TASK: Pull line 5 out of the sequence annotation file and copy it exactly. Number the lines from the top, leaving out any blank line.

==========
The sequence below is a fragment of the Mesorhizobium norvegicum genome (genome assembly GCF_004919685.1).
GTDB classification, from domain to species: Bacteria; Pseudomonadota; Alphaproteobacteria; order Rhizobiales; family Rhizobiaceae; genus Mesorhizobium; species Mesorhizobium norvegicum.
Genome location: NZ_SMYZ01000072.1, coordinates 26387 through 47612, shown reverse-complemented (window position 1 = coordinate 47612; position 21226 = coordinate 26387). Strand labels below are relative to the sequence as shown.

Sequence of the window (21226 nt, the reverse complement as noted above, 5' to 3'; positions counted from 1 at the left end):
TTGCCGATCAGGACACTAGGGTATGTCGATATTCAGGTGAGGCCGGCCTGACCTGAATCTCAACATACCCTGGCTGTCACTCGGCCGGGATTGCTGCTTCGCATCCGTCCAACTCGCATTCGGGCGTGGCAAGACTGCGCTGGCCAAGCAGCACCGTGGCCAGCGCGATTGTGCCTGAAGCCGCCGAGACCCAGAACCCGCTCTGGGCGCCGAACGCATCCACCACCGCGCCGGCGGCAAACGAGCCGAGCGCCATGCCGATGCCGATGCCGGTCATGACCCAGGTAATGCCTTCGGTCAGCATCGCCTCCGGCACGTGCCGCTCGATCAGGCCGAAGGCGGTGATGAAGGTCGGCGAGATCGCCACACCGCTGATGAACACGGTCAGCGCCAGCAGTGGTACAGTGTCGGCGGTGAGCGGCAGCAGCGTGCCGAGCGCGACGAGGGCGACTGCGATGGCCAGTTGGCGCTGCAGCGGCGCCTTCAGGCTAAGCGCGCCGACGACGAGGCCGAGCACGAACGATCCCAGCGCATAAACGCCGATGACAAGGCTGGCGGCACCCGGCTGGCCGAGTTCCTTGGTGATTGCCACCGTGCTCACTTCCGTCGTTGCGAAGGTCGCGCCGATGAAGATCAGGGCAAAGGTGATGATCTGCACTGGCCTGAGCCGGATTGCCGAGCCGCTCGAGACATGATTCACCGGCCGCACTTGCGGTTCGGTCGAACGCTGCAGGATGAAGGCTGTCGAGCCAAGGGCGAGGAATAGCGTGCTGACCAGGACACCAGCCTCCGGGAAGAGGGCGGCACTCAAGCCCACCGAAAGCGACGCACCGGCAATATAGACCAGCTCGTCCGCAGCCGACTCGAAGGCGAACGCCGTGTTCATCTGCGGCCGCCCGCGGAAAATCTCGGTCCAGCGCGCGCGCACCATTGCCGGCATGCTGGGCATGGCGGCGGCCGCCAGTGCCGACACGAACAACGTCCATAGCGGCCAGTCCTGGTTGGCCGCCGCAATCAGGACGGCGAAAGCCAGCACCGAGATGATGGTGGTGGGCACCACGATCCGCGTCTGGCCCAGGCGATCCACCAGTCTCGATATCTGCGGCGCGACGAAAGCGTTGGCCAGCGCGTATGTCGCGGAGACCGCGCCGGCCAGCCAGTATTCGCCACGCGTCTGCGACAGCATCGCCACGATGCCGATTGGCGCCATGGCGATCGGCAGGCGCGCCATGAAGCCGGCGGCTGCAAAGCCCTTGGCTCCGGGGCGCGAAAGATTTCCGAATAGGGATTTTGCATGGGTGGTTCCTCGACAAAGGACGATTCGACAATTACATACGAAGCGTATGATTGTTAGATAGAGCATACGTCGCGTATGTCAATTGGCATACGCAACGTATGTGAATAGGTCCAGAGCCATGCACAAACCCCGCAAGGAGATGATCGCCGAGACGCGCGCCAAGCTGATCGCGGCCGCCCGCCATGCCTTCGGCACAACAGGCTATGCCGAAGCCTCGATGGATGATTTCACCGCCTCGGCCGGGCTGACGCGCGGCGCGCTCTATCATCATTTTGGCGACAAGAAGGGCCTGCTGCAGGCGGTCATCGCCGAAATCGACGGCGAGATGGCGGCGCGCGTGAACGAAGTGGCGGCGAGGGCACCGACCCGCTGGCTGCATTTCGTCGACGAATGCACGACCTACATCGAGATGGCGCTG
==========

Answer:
TTGCCGATCAGGACACTAGGGTATGTCGATATTCAGGTGAGGCCGGCCTGACCTGAATCTCAACATACCCTGGCTGTCACTCGGCCGGGATTGCTGCTTCGCATCCGTCCAACTCGCATTCGGGCGTGGCAAGACTGCGCTGGCCAAGCAGCACCGTGGCCAGCGCGATTGTGCCTGAAGCCGCCGAGACCCAGAACCCGCTCTGGGCGCCGAACGCATCCACCACCGCGCCGGCGGCAAACGAGCCGAGCGCCATGCCGATGCCGATGCCGGTCATGACCCAGGTAATGCCTTCGGTCAGCATCGCCTCCGGCACGTGCCGCTCGATCAGGCCGAAGGCGGTGATGAAGGTCGGCGAGATCGCCACACCGCTGATGAACACGGTCAGCGCCAGCAGTGGTACAGTGTCGGCGGTGAGCGGCAGCAGCGTGCCGAGCGCGACGAGGGCGACTGCGATGGCCAGTTGGCGCTGCAGCGGCGCCTTCAGGCTAAGCGCGCCGACGACGAGGCCGAGCACGAACGATCCCAGCGCATAAACGCCGATGACAAGGCTGGCGGCACCCGGCTGGCCGAGTTCCTTGGTGATTGCCACCGTGCTCACTTCCGTCGTTGCGAAGGTCGCGCCGATGAAGATCAGGGCAAAGGTGATGATCTGCACTGGCCTGAGCCGGATTGCCGAGCCGCTCGAGACATGATTCACCGGCCGCACTTGCGGTTCGGTCGAACGCTGCAGGATGAAGGCTGTCGAGCCAAGGGCGAGGAATAGCGTGCTGACCAGGACACCAGCCTCCGGGAAGAGGGCGGCACTCAAGCCCACCGAAAGCGACGCACCGGCAATATAGACCAGCTCGTCCGCAGCCGACTCGAAGGCGAACGCCGTGTTCATCTGCGGCCGCCCGCGGAAAATCTCGGTCCAGCGCGCGCGCACCATTGCCGGCATGCTGGGCATGGCGGCGGCCGCCAGTGCCGACACGAACAACGTCCATAGCGGCCAGTCCTGGTTGGCCGCCGCAATCAGGACGGCGAAAGCCAGCACCGAGATGATGGTGGTGGGCACCACGATCCGCGTCTGGCCCAGGCGATCCACCAGTCTCGATATCTGCGGCGCGACGAAAGCGTTGGCCAGCGCGTATGTCGCGGAGACCGCGCCGGCCAGCCAGTATTCGCCACGCGTCTGCGACAGCATCGCCACGATGCCGATTGGCGCCATGGCGATCGGCAGGCGCGCCATGAAGCCGGCGGCTGCAAAGCCCTTGGCTCCGGGGCGCGAAAGATTTCCGAATAGGGATTTTGCATGGGTGGTTCCTCGACAAAGGACGATTCGACAATTACATACGAAGCGTATGATTGTTAGATAGAGCATACGTCGCGTATGTCAATTGGCATACGCAACGTATGTGAATAGGTCCAGAGCCATGCACAAACCCCGCAAGGAGATGATCGCCGAGACGCGCGCCAAGCTGATCGCGGCCGCCCGCCATGCCTTCGGCACAACAGGCTATGCCGAAGCCTCGATGGATGATTTCACCGCCTCGGCCGGGCTGACGCGCGGCGCGCTCTATCATCATTTTGGCGACAAGAAGGGCCTGCTGCAGGCGGTCATCGCCGAAATCGACGGCGAGATGGCGGCGCGCGTGAACGAAGTGGCGGCGAGGGCACCGACCCGCTGGCTGCATTTCGTCGACGAATGCACGACCTACATCGAGATGGCGCTG